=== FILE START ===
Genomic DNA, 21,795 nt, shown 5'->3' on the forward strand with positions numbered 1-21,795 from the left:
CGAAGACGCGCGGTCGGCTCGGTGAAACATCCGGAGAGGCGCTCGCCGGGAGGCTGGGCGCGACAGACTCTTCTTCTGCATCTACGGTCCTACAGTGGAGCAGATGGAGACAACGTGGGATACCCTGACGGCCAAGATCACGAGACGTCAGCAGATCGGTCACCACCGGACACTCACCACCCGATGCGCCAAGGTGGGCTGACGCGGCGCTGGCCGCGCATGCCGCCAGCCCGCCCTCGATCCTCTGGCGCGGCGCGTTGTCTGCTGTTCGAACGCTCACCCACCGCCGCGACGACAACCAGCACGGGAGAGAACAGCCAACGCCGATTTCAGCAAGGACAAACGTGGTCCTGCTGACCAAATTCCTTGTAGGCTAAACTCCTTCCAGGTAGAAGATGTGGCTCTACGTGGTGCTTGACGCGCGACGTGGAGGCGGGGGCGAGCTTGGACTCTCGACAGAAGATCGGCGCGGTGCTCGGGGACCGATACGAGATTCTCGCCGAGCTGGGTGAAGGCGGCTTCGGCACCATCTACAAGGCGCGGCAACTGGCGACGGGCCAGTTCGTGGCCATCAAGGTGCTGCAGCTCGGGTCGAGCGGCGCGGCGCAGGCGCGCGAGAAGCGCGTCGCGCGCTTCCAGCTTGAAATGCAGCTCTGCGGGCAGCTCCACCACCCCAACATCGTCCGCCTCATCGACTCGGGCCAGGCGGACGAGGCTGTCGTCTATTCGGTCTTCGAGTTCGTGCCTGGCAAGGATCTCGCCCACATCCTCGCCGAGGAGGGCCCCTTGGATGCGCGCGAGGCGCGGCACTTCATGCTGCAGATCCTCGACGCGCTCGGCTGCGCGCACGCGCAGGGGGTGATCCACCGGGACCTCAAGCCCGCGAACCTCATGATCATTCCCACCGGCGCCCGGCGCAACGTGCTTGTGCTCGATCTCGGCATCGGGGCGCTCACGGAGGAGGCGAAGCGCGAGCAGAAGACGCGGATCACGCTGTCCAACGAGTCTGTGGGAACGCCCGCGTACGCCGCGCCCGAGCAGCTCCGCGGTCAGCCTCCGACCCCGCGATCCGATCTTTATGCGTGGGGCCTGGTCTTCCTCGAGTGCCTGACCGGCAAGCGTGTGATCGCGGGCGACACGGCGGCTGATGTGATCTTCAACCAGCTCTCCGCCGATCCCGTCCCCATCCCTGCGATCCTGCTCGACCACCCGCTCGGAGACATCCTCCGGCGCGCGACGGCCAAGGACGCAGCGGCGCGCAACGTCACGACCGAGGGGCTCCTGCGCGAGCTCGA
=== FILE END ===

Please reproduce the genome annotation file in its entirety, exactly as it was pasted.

Genomic DNA, 21,795 nt, shown 5'->3' on the forward strand with positions numbered 1-21,795 from the left:
CGAAGACGCGCGGTCGGCTCGGTGAAACATCCGGAGAGGCGCTCGCCGGGAGGCTGGGCGCGACAGACTCTTCTTCTGCATCTACGGTCCTACAGTGGAGCAGATGGAGACAACGTGGGATACCCTGACGGCCAAGATCACGAGACGTCAGCAGATCGGTCACCACCGGACACTCACCACCCGATGCGCCAAGGTGGGCTGACGCGGCGCTGGCCGCGCATGCCGCCAGCCCGCCCTCGATCCTCTGGCGCGGCGCGTTGTCTGCTGTTCGAACGCTCACCCACCGCCGCGACGACAACCAGCACGGGAGAGAACAGCCAACGCCGATTTCAGCAAGGACAAACGTGGTCCTGCTGACCAAATTCCTTGTAGGCTAAACTCCTTCCAGGTAGAAGATGTGGCTCTACGTGGTGCTTGACGCGCGACGTGGAGGCGGGGGCGAGCTTGGACTCTCGACAGAAGATCGGCGCGGTGCTCGGGGACCGATACGAGATTCTCGCCGAGCTGGGTGAAGGCGGCTTCGGCACCATCTACAAGGCGCGGCAACTGGCGACGGGCCAGTTCGTGGCCATCAAGGTGCTGCAGCTCGGGTCGAGCGGCGCGGCGCAGGCGCGCGAGAAGCGCGTCGCGCGCTTCCAGCTTGAAATGCAGCTCTGCGGGCAGCTCCACCACCCCAACATCGTCCGCCTCATCGACTCGGGCCAGGCGGACGAGGCTGTCGTCTATTCGGTCTTCGAGTTCGTGCCTGGCAAGGATCTCGCCCACATCCTCGCCGAGGAGGGCCCCTTGGATGCGCGCGAGGCGCGGCACTTCATGCTGCAGATCCTCGACGCGCTCGGCTGCGCGCACGCGCAGGGGGTGATCCACCGGGACCTCAAGCCCGCGAACCTCATGATCATTCCCACCGGCGCCCGGCGCAACGTGCTTGTGCTCGATCTCGGCATCGGGGCGCTCACGGAGGAGGCGAAGCGCGAGCAGAAGACGCGGATCACGCTGTCCAACGAGTCTGTGGGAACGCCCGCGTACGCCGCGCCCGAGCAGCTCCGCGGTCAGCCTCCGACCCCGCGATCCGATCTTTATGCGTGGGGCCTGGTCTTCCTCGAGTGCCTGACCGGCAAGCGTGTGATCGCGGGCGACACGGCGGCTGATGTGATCTTCAACCAGCTCTCCGCCGATCCCGTCCCCATCCCTGCGATCCTGCTCGACCACCCGCTCGGAGACATCCTCCGGCGCGCGACGGCCAAGGACGCAGCGGCGCGCAACGTCACGACCGAGGGGCTCCTGCGCGAGCTCGA